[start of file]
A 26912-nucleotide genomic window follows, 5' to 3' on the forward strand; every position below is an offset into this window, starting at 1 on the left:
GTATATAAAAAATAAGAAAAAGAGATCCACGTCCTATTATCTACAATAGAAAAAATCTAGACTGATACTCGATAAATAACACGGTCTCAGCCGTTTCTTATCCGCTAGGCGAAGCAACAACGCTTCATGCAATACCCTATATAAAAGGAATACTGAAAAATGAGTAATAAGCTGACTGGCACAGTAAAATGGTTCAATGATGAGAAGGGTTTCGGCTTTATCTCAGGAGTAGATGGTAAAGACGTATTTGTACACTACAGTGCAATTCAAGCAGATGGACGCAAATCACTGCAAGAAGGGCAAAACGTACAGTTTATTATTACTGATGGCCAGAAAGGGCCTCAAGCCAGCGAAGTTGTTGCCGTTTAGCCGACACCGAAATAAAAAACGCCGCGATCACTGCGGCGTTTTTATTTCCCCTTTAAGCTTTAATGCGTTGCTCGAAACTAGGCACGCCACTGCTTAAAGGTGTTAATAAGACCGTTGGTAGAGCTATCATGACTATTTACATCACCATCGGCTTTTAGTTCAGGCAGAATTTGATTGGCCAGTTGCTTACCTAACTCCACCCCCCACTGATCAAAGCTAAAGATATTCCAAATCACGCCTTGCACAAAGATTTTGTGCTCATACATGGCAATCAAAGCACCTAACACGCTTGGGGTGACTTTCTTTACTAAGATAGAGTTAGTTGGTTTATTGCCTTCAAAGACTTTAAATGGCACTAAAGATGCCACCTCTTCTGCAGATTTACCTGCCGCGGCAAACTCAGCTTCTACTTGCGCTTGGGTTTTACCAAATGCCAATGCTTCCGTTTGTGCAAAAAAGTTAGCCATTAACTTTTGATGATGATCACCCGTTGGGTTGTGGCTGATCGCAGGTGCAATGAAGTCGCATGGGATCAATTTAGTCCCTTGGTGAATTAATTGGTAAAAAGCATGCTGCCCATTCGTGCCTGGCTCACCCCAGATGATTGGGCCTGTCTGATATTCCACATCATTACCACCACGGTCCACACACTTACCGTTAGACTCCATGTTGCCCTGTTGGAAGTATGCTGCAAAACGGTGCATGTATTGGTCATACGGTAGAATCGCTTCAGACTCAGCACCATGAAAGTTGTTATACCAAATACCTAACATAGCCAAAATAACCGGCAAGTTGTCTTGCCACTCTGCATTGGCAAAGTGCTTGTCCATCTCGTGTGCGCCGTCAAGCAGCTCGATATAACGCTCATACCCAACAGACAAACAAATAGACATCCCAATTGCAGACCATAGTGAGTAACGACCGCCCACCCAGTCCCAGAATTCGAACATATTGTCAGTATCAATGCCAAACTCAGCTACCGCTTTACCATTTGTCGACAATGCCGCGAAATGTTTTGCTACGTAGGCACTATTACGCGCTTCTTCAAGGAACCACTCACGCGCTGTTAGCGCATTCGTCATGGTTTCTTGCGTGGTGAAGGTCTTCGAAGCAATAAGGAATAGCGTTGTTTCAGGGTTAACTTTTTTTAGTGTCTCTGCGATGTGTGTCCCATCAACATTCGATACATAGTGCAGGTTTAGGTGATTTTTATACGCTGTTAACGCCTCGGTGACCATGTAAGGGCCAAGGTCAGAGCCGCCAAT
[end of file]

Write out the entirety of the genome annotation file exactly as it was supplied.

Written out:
A 26912-nucleotide genomic window follows, 5' to 3' on the forward strand; every position below is an offset into this window, starting at 1 on the left:
GTATATAAAAAATAAGAAAAAGAGATCCACGTCCTATTATCTACAATAGAAAAAATCTAGACTGATACTCGATAAATAACACGGTCTCAGCCGTTTCTTATCCGCTAGGCGAAGCAACAACGCTTCATGCAATACCCTATATAAAAGGAATACTGAAAAATGAGTAATAAGCTGACTGGCACAGTAAAATGGTTCAATGATGAGAAGGGTTTCGGCTTTATCTCAGGAGTAGATGGTAAAGACGTATTTGTACACTACAGTGCAATTCAAGCAGATGGACGCAAATCACTGCAAGAAGGGCAAAACGTACAGTTTATTATTACTGATGGCCAGAAAGGGCCTCAAGCCAGCGAAGTTGTTGCCGTTTAGCCGACACCGAAATAAAAAACGCCGCGATCACTGCGGCGTTTTTATTTCCCCTTTAAGCTTTAATGCGTTGCTCGAAACTAGGCACGCCACTGCTTAAAGGTGTTAATAAGACCGTTGGTAGAGCTATCATGACTATTTACATCACCATCGGCTTTTAGTTCAGGCAGAATTTGATTGGCCAGTTGCTTACCTAACTCCACCCCCCACTGATCAAAGCTAAAGATATTCCAAATCACGCCTTGCACAAAGATTTTGTGCTCATACATGGCAATCAAAGCACCTAACACGCTTGGGGTGACTTTCTTTACTAAGATAGAGTTAGTTGGTTTATTGCCTTCAAAGACTTTAAATGGCACTAAAGATGCCACCTCTTCTGCAGATTTACCTGCCGCGGCAAACTCAGCTTCTACTTGCGCTTGGGTTTTACCAAATGCCAATGCTTCCGTTTGTGCAAAAAAGTTAGCCATTAACTTTTGATGATGATCACCCGTTGGGTTGTGGCTGATCGCAGGTGCAATGAAGTCGCATGGGATCAATTTAGTCCCTTGGTGAATTAATTGGTAAAAAGCATGCTGCCCATTCGTGCCTGGCTCACCCCAGATGATTGGGCCTGTCTGATATTCCACATCATTACCACCACGGTCCACACACTTACCGTTAGACTCCATGTTGCCCTGTTGGAAGTATGCTGCAAAACGGTGCATGTATTGGTCATACGGTAGAATCGCTTCAGACTCAGCACCATGAAAGTTGTTATACCAAATACCTAACATAGCCAAAATAACCGGCAAGTTGTCTTGCCACTCTGCATTGGCAAAGTGCTTGTCCATCTCGTGTGCGCCGTCAAGCAGCTCGATATAACGCTCATACCCAACAGACAAACAAATAGACATCCCAATTGCAGACCATAGTGAGTAACGACCGCCCACCCAGTCCCAGAATTCGAACATATTGTCAGTATCAATGCCAAACTCAGCTACCGCTTTACCATTTGTCGACAATGCCGCGAAATGTTTTGCTACGTAGGCACTATTACGCGCTTCTTCAAGGAACCACTCACGCGCTGTTAGCGCATTCGTCATGGTTTCTTGCGTGGTGAAGGTCTTCGAAGCAATAAGGAATAGCGTTGTTTCAGGGTTAACTTTTTTTAGTGTCTCTGCGATGTGTGTCCCATCAACATTCGATACATAGTGCAGGTTTAGGTGATTTTTATACGCTGTTAACGCCTCGGTGACCATGTAAGGGCCAAGGTCAGAGCCGCCAAT